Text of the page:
(Dinefwr is a 1-hour drive from Gliffaes Country House Hotel.)
Masterpiece #9: Belle Isle on Windermere, Lake District
Island: closed (private)
Thomas White (1739-1811) was a Shropshire man who started out working as a foreman for Brown at Temple Newsam, Yorkshire, before parting company to work as a surveyor at nearby Harewood. Like Brown, White’s jobs often stretched over long periods, such as Belle Isle on Windermere (1783-96), “which included plantations on the mountain sides above the lake. He may also have landscaped the renowned Claife Station, a tourist viewing station on a rock overlooking Belle Isle”15. The perimeter of the island was thickly planted with trees (especially the north and south ends), with the interior planted with single trees and scattered clumps16. White’s tree planting achievements were later recognised by the Royal Society of Arts. His mastery of tree planting was most probably informed by Brown’s own genius for placing trees in a landscape.
Where to stay: Lindeth Howe Country House Hotel
In the Lake District National Park, commanding views of Lake Windermere to the Cumbrian fells beyond, Cumbria.
(You can hire a boat from Bowness Bay Marina and row or sail yourself around the central islands. Please note that Belle Isle is privately owned; please do not attempt to land on it.)
Masterpiece #10: Sharpham Estate, South Devon
Gardens: open year-round
A question mark floats serenely over the 550-acre Sharpham Estate, where a Grade I listed Palladian mansion overlooks the River Dart. Sharpham is a stunner, but the commission is not listed in Brown’s single surviving business account book. This, however, does not preclude Sharpham from being a ‘Brown’ – his account book does not provide a complete record of all his commissions in the period it covers17. ‘Brownian’ in style and with a very wealthy owner, it is entirely conceivable that Sharpham was designed by Brown himself18.
Where to stay this autumn: Dartington Hall Hotel
On the banks of the River Dart, South Devon. (Sharpham Estate is a 20-minute drive from Dartington Hall Hotel. For ‘Capabilitites,’ Ugbrooke is a 30-minute drive.)
During his lifetime, Lancelot ‘Capability’ Brown, the omnipotent magician, seemed to conjure up pastoral landscapes from air heavy with Dame Nature’s eloquence, but Brown’s genius lay in envisioning and realising the unique ‘capabilities’ of a site. Like a master safe-cracker, he unlocked each landscape in a singular fashion. Imitated but inimitable. There is only one ‘Capability’ Brown.
We may not all stand amid nature’s blank canvas and see a work of art, but we can all enjoy the creative genius of ‘England’s greatest gardener’ with an escape to the doorstep of one of Britain’s finest parks and gardens.
Share this post with your family and friends. Start planning your next great British adventure…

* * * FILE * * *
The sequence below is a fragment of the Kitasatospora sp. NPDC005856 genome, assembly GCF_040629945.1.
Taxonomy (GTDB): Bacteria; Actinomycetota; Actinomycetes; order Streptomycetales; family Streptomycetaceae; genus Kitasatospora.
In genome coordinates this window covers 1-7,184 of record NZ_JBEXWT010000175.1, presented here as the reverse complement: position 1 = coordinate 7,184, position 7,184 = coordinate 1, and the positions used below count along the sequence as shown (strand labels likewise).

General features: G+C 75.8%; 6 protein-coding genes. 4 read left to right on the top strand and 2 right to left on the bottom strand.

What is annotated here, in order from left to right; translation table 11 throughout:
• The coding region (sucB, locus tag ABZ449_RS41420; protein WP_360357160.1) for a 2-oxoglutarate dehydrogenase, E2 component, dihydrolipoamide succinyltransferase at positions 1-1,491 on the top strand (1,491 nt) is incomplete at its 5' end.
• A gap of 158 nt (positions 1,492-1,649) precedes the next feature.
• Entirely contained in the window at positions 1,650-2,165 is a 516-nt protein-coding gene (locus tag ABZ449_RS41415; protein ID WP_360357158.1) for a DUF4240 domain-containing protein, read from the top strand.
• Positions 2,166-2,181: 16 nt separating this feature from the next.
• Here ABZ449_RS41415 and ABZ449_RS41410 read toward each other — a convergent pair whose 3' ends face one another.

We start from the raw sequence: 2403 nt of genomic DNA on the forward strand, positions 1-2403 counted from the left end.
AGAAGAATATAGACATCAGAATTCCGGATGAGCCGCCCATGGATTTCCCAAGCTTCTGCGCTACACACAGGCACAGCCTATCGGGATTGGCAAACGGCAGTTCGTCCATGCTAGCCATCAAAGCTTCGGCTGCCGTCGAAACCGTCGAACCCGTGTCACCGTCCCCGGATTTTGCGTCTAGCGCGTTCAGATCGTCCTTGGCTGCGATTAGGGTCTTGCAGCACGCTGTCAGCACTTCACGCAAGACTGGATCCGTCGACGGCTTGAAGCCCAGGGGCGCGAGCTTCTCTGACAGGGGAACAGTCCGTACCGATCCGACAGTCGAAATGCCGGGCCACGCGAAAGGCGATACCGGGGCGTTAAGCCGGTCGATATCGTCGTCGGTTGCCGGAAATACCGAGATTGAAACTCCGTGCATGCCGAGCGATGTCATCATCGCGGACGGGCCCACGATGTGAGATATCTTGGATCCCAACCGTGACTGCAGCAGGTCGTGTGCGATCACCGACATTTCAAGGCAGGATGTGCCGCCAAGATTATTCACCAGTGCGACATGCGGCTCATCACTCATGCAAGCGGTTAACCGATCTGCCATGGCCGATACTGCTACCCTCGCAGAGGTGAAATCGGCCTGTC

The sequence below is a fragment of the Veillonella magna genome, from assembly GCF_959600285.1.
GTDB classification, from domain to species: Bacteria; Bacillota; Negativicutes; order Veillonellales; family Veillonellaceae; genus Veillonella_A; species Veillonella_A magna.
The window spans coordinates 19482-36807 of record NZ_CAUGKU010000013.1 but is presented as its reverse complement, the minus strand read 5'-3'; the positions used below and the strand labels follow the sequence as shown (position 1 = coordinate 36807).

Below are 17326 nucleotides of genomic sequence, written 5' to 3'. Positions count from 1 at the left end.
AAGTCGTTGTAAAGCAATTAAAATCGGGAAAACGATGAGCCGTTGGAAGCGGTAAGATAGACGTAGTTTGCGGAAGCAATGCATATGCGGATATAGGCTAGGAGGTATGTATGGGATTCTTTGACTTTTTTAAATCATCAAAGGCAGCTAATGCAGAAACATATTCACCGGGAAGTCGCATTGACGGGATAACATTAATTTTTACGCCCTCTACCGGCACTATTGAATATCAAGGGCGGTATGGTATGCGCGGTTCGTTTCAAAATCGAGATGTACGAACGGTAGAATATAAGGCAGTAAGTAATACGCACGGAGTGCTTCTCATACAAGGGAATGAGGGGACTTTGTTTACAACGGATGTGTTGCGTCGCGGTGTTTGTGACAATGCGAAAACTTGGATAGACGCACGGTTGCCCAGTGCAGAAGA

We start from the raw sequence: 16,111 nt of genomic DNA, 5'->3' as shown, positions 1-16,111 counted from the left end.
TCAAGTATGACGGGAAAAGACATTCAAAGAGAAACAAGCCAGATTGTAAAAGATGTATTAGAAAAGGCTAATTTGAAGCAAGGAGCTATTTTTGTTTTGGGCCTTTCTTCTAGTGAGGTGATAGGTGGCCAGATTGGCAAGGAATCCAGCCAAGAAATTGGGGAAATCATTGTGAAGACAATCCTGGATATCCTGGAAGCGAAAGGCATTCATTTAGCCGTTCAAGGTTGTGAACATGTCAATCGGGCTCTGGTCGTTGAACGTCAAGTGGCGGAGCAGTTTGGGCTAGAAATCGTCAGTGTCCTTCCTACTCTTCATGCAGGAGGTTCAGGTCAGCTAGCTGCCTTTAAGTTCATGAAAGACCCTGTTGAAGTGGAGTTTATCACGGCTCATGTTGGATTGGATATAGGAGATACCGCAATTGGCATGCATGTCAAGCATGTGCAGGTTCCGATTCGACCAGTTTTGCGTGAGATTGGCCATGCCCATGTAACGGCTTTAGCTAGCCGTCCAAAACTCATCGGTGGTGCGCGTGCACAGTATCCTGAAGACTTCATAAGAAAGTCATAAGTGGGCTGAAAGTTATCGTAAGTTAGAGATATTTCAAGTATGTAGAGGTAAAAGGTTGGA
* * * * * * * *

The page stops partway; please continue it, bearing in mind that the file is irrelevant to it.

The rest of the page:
(To avoid disappointment, please check house, garden and park opening times before booking your autumn escape.)
1 Rutherford, Sarah. Capability Brown and His Landscape Gardens (London: National Trust Books-Pavilion Books, 2016) 7. Print. 2 Rutherford 8. 3 Chilham Castle. History of the Gardens. Chilham Castle. 2016. Web. 07 Oct. 2016. 4 Kent Gardens Trust. Capability Brown. Kent Gardens Trust. 2016. Web. 07 Oct. 2016. 5 Rutherford, Sarah. Capability Brown and His Landscape Gardens (London: National Trust Books-Pavilion Books, 2016) 124. Print. 6 Rutherford 102. 7 National Trust. The beginnings of Powis’ unique gardens. National Trust. 2016. Web. 07 Oct. 2016. 8 Rutherford 110. 9 Rutherford 186. 10 Rutherford 25. 11 Rutherford 76. 12 Buchan, Ursula. William Robinson: How the wild child of Victorian Britain came of age. The Telegraph. 2008. Web. 07 Oct. 2016. 13 Euston Hall. Euston Hall: The waterways and the watermill. Easton Hall. 2015. Web. 07 Oct. 2016. 14 HHA Capability Brown Sites. Euston Hall, Suffolk. Historic Houses Association. 2015. Web. 07 Oct. 2016. 15 Rutherford, Sarah. Capability Brown and His Landscape Gardens (London: National Trust Books-Pavilion Books, 2016) 176. Print. 16 Parks and Gardens UK. Belle Isle, Windermere, Cumbria, England. Parks and Gardens UK. 2007. Web. 07 Oct. 2016. 17 Rutherford, Sarah. Capability Brown and His Landscape Gardens (London: National Trust Books-Pavilion Books, 2016) 51. Print. 18 Phibbs, John. “A list of landscapes that have been attributed to Lancelot ‘Capability’ Brown.” 2016. 33. PDF file.
Audley End © 2016 English Heritage; Berrington Hall: i) Drawing room © 2016 National Trust Images / Nadia Mackenzie. ii) View from Barrington Hall © 2016 National Trust Images / John Millar. iii) View to Barrington Hall © 2016 National Trust Images / John Millar; Bodnant Garden © 2016 National Trust Images / John Miller; Dinefwr: i) View from Dinefwr Castle © 2016 National Trust Images / Andrew Butler. ii) View from Newton House © 2016 National Trust Images / Andrew Butler. iii) View to Newton House © 2016 National Trust Images / John Hammond; Euston Hall © 2016 Euston Hall; Powis Castle and Garden: i) Aviary terrace © 2016 National Trust Images / Mark Bolton. ii) Orangery © 2016 National Trust Images / Andrew Butler. iii) View from Powis Castle © 2016 National Trust Images / Mark Bolton; Sharpham Estate © 2016 Sharpham Trust; Wilton House © 2016 Wilton House.